On a crisp, chilly Monday morning, April 6th, 2015, the Lit and Land-ers—clad in fleeces and gloves and Bean Boots—boarded a bus to visit Mr. Hiza’s apple orchard in Nottingham, New Hampshire. Over the weekend, we read two of Mr. Hiza’s lovely meditations, so we were familiar with the unique history of the place. As we climbed onto the bus spring felt imminent on campus— snow patches were morphing into faux kettle lakes and robins were harmonizing, and the air smelled like warm, vanilla ponderosa pines. Naturally, while reading the meditations, I envisioned the orchard to be a similarly vernal scene. I giddily imagined apple blossoms and bird houses and fully vegetated birch trees. I even started Googling apple pie recipes, and searched for summer jobs on California orchards. But, as the bus rolled into the driveway at the orchard’s barn, it felt like January or February, still. The forest floor was covered in what seemed like fresh snow, and the apple trees were bare. Were PEA’s signs of early spring artificial? How could it be spring on campus, but still winter at the orchard? Do humans have sway over Spring?
We climbed out of the bus and the smell of cold pine trees rushed into our lungs—it was invigorating. While meandering toward the rows of apple trees, and I tried to imagine what the trees must look and smell like in the summer and autumn. How could such barren, skeletal forms yield the stuff of apple pie and apple butter (mmmm.. this makes my stomach growl!) in just a few moons’ time? It felt inconceivable. I suppose, being from coastal California where the only sign of seasons’ changing are evident in the aisles of Safeway (peaches come in the summer), I still carry some incredulity with me— drastic change in landscape, from ice to blossoms, feels far-fetched.
Before arriving in Exeter for the first time this autumn, I had always daydreamed of scenes of the quintessential New England blueberry farm or apple orchard. One of my passions is locally-sourced food, and I’ve been enamored with the concept of life on a farm or an orchard for some time now. I was so excited to visit a real-life apple orchard!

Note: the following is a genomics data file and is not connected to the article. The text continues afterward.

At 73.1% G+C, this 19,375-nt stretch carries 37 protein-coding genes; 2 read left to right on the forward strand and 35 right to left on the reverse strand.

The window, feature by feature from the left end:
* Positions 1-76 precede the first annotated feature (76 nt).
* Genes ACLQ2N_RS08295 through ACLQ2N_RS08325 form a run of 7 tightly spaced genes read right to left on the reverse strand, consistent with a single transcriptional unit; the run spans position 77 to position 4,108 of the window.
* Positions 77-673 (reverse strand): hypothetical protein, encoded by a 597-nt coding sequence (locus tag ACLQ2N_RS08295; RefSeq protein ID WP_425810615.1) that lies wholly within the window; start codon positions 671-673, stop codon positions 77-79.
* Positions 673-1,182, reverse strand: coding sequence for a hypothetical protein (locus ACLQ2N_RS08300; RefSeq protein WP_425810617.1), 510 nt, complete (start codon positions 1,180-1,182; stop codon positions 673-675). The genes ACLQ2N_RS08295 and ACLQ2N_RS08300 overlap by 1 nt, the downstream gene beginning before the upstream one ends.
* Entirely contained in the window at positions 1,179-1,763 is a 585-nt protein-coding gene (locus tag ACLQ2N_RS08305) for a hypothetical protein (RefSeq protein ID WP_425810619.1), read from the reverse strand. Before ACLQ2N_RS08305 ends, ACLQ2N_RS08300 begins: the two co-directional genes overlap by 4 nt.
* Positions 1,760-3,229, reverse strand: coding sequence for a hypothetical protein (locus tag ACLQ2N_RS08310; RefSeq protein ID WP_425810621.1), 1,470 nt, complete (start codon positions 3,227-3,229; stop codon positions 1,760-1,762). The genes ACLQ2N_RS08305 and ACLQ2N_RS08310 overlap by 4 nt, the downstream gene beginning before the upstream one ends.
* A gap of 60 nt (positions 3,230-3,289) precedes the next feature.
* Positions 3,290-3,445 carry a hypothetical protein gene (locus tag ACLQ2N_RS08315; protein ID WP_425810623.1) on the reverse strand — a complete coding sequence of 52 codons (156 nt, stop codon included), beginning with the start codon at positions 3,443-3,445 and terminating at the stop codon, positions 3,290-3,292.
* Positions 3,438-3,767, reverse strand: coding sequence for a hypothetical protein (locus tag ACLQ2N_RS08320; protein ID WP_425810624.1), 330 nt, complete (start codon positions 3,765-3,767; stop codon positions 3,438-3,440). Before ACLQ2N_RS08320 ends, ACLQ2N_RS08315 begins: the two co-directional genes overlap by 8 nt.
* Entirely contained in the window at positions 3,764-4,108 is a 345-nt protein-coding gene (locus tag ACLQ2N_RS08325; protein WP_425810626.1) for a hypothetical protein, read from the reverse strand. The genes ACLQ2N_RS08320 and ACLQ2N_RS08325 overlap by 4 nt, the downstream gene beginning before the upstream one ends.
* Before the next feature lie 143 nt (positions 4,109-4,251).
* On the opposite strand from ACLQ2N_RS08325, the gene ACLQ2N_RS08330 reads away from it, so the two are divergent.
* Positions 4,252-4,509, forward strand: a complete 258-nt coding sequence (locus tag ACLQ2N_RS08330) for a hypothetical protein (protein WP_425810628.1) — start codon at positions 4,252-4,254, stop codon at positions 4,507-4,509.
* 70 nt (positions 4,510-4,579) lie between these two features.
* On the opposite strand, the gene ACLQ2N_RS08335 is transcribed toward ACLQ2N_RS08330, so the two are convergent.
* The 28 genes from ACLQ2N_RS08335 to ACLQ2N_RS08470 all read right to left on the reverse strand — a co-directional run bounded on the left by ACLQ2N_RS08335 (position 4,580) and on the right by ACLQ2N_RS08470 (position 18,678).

After walking past the rows of apple trees, we wandered into the adjacent forest and saw an old quarry used by the former residents of the colonial days. Near the quarry, there was a tiny pool which Mr. Hiza called a “vernal pond,” a little reservoir of fresh-snow melt. Alas, there were some signs of Spring! We explored the duff-covered grave-sites of the site’s colonial residents, the McCrillis family, and meandered through the woods back to Mr. Hiza’s house, where we were greeted by the alluring aroma of oatmeal chocolate chip cookies. It was so, so cozy and quaint! We explored the interior farm house, and Michael was intrigued by the home’s lack of parallel lines, which we are so accustomed to seeing in modern architecture. We climbed up the stairs into the attic, and saw the home’s loom, which residents of the past used. Mr. Hiza told us that the home has rooms specifically called “birthing rooms,” because earlier in the century, childbirth frequently took place in the home, not a hospital.
Warm and happy, the Lit and Land’ers munched on some scrumptious homemade peanut butter oatmeal chocolate chip cookies in the kitchen. I enjoyed imagining all of the home’s previous residents, the butter that was churned, the loaves of bread baked, the apple pies made. It felt like we were standing in a room full of stories and histories, full of memories, full of warmth and smiles in the midst of cold March winters. It was lovely.